Is Happiness Possible?

by Monica DeMill 2 years ago in advice

Have your bad days, but don’t stay in them.

Is Happiness Possible?
Photo credit: Katie Joe Crawford

I was diagnosed with depression about a month ago.

“This is it,” I said to myself. “This is where he tells me nothing is wrong, I don’t have depression, and all of my worries were for nothing.”

Luckily, that’s not how it went, and he prescribed me anti-depressants. And of course, he made sure to remind me at least three times that it wasn’t a sign of weakness.

Would it have been better if he HAD told me nothing was wrong? Of course I would’ve felt humiliated, but why am I relieved that I have depression? Maybe it’s because I felt crazy. Some days I convinced myself it was all in my head, and nothing was wrong.

But okay. I’ve been diagnosed. Now what?

I could choose to let it define me. “Well, this is who I am now, so I guess I should be depressed all the time,” or, I could try and keep fighting it, even if I know it hasn’t gone away no matter how much I try. And of course sometimes I want to give up. “I’ll never be happy, why am I trying?” But can I be happy?

I have my good days. I have a cat and a loving husband. Sometimes my husband and I will just lay in bed and laugh at each other’s corny jokes. He treats me like a princess; opens doors for me, brings me food, gives me massages late at night when I’ve had a long day at work. He is my happiness, and I definitely feel happy around him and the thought of him.

So why do I still have bad days? I have everything I want. So why am I still unhappy? Is happiness possible?

I am a religious person. I pray—probably less often than I should...—and I go to church, and I believe in God. I know He’s always with me, and I’m always told I can’t be unhappy when I realize that God is always on my side and knows what I’m going through. And I know that.

So why am I still unhappy most of the time?

I looked up the word “happiness” and there was a Wikipedia line that struck me: “In psychology, happiness is a mental or emotional state of well-being which can be defined by, among others, positive or pleasant emotions ranging from contentment to intense joy.”

So I looked some more. I found a website called “,” and they have some really amazing articles on this sort of stuff. One line in particular was interesting to me. “Research shows that happiness is not the result of bouncing from one joy to the next; achieving happiness typically involves times of considerable discomfort.”

How cool is that?

We can’t know sadness if we don’t know happiness. Happiness involves times of considerable discomfort, but it always comes back in some form. While the discomfort may seem like a lifetime, you do reach a point of contentment for a bit. That is considered happiness. It doesn’t have to be overwhelming joy. It’s okay if you’re just content to lay in bed all day or take that warm bath. You don’t have to be jumping for joy to FEEL happiness.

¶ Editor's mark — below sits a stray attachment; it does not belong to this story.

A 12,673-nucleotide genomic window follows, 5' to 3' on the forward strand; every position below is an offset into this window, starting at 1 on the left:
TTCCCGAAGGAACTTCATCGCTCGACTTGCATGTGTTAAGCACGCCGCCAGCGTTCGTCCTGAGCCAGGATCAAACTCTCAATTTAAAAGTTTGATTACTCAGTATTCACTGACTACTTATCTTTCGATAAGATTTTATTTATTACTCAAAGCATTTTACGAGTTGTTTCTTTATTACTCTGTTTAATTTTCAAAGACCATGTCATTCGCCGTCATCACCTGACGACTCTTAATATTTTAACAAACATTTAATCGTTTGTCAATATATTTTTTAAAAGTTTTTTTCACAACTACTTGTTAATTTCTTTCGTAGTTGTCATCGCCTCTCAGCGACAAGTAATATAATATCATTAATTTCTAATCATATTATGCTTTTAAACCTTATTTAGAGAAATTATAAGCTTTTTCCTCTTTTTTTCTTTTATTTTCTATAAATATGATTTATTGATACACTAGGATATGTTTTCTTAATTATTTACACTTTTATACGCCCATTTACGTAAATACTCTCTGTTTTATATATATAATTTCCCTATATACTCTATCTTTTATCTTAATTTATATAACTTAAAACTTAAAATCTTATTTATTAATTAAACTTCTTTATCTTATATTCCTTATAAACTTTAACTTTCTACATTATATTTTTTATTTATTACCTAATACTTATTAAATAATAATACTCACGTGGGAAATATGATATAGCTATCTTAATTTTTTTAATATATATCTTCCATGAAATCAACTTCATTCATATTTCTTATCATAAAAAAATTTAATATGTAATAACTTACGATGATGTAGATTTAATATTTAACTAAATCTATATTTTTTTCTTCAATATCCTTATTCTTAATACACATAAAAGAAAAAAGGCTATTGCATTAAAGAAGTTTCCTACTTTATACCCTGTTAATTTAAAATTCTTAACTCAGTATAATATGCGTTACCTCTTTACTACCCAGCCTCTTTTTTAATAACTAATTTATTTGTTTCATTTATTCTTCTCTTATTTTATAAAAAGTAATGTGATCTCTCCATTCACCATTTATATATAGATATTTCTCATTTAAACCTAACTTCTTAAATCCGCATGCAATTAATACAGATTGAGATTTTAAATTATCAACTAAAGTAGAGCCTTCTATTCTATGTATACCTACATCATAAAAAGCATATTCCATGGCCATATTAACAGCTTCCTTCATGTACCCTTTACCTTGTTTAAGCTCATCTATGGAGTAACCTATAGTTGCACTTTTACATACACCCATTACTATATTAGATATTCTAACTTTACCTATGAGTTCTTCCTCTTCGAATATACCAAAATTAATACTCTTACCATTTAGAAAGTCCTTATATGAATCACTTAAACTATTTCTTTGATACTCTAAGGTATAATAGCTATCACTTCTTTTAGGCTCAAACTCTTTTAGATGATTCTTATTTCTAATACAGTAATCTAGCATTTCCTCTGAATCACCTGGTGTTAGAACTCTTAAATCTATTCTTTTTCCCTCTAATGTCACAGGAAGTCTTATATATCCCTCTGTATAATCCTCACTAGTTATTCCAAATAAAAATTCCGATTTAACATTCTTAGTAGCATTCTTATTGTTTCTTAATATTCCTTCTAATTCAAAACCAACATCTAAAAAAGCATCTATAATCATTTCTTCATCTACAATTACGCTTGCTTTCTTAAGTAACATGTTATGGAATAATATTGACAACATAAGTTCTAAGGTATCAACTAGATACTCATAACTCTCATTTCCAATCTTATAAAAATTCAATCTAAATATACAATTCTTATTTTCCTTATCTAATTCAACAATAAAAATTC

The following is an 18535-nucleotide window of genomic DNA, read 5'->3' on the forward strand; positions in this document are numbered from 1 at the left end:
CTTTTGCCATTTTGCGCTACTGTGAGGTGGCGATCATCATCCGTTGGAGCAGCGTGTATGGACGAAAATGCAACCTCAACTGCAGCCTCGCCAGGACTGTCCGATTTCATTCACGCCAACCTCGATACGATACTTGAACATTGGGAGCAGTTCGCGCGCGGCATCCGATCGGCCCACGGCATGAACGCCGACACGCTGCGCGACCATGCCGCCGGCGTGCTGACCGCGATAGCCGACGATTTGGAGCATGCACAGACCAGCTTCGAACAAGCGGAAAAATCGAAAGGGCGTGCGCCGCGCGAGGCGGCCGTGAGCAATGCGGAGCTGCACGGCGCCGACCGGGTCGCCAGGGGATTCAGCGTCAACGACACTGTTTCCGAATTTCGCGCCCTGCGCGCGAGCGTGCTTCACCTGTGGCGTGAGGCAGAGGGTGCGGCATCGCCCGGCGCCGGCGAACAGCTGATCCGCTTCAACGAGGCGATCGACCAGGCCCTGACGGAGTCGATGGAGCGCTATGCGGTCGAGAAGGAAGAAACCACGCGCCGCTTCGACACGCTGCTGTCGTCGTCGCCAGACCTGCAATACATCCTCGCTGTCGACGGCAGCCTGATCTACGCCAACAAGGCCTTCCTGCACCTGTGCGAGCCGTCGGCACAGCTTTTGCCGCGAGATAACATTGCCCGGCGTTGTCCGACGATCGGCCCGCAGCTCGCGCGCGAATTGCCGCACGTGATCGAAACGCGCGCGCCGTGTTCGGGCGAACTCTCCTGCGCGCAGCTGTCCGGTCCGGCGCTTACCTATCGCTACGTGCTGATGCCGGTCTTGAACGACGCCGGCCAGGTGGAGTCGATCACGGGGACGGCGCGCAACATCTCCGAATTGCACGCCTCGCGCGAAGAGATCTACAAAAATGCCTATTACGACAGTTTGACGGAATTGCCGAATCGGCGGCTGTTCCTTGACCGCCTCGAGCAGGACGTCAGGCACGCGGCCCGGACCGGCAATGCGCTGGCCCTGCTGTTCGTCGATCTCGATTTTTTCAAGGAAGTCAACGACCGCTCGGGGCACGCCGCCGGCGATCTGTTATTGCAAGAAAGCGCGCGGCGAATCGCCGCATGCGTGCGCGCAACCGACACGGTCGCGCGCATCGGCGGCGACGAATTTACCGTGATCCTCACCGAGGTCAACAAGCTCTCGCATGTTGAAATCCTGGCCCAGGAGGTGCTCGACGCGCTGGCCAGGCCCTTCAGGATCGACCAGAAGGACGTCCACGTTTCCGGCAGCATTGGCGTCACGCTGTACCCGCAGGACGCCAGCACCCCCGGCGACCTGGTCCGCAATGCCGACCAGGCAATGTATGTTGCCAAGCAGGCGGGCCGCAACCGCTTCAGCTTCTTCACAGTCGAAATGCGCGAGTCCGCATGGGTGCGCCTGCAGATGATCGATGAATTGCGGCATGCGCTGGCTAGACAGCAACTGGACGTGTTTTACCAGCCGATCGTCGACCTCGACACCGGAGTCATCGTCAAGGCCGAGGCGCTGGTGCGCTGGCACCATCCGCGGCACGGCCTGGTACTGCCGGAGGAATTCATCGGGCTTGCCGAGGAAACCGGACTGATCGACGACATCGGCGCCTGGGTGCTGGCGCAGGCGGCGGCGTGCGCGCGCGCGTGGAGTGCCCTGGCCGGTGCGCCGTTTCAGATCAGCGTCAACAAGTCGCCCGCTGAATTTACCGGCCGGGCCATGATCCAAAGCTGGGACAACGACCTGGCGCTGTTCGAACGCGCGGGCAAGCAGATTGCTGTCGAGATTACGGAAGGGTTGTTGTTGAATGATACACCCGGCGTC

You can be happy.

I can be happy.

People tell me happiness is a choice, and that if I’m sad—well, I chose to be there.

But that’s wrong.

Happiness is a choice, to some extent. I can choose to get upset about something, sure. Like somebody bumping into me on the streets. Or getting the wrong meal at a restaurant. However, there are some things that depression takes out of my reach, and it’s hard to explain to people when they ask why I’m suddenly so down or “moody,” because I don’t know. I literally have no excuse for why I’m down sometimes.

And that’s okay. Depression is not something that can be controlled 100 percent of the time.

Of course it bugs me when people tell me to “get out of the funk” I’m in. But I could choose to let that bug me, or I could find my way to contentment, or happiness.

If you have to lay in bed all day to find that contentment, then do it. But DO NOT let depression define you or eat you.

I’ve found that working out has really helped. Or drawing. Find your little thing. Exercise! It sounds terrible when you just wanna be in bed all day, but I mean AFTER that. After you’ve somewhat recovered, make yourself do something.

Have your bad days, but don’t stay in them.

You can choose to let depression define you, or you can choose to do something about it.

Monica DeMill
Monica DeMill
Read next: Never In the Cover of Night
Monica DeMill

I have a loving husband, two adorable cats, I work full time, and I love making people smile!

The world is my oyster but I hate seafood.

See all posts by Monica DeMill